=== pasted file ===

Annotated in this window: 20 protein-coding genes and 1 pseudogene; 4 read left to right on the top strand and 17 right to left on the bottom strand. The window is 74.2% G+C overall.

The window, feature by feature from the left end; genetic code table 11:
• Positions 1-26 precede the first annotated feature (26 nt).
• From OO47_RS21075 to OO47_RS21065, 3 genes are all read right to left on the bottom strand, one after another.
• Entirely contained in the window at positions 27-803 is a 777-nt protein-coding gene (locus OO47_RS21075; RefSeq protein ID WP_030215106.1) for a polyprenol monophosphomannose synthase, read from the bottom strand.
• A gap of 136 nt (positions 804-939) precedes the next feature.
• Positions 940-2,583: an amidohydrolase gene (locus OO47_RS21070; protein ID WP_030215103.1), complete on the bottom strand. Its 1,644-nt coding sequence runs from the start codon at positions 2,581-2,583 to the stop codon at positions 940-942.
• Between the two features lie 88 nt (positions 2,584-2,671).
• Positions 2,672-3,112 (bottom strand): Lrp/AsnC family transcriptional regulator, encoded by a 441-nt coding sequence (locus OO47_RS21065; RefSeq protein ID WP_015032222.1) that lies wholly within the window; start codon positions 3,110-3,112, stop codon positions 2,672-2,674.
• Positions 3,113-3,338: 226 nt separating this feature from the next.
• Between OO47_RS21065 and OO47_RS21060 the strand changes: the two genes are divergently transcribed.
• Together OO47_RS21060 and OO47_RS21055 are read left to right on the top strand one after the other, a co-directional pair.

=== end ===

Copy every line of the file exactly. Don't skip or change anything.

Annotated in this window: 20 protein-coding genes and 1 pseudogene; 4 read left to right on the top strand and 17 right to left on the bottom strand. The window is 74.2% G+C overall.

The window, feature by feature from the left end; genetic code table 11:
• Positions 1-26 precede the first annotated feature (26 nt).
• From OO47_RS21075 to OO47_RS21065, 3 genes are all read right to left on the bottom strand, one after another.
• Entirely contained in the window at positions 27-803 is a 777-nt protein-coding gene (locus OO47_RS21075; RefSeq protein ID WP_030215106.1) for a polyprenol monophosphomannose synthase, read from the bottom strand.
• A gap of 136 nt (positions 804-939) precedes the next feature.
• Positions 940-2,583: an amidohydrolase gene (locus OO47_RS21070; protein ID WP_030215103.1), complete on the bottom strand. Its 1,644-nt coding sequence runs from the start codon at positions 2,581-2,583 to the stop codon at positions 940-942.
• Between the two features lie 88 nt (positions 2,584-2,671).
• Positions 2,672-3,112 (bottom strand): Lrp/AsnC family transcriptional regulator, encoded by a 441-nt coding sequence (locus OO47_RS21065; RefSeq protein ID WP_015032222.1) that lies wholly within the window; start codon positions 3,110-3,112, stop codon positions 2,672-2,674.
• Positions 3,113-3,338: 226 nt separating this feature from the next.
• Between OO47_RS21065 and OO47_RS21060 the strand changes: the two genes are divergently transcribed.
• Together OO47_RS21060 and OO47_RS21055 are read left to right on the top strand one after the other, a co-directional pair.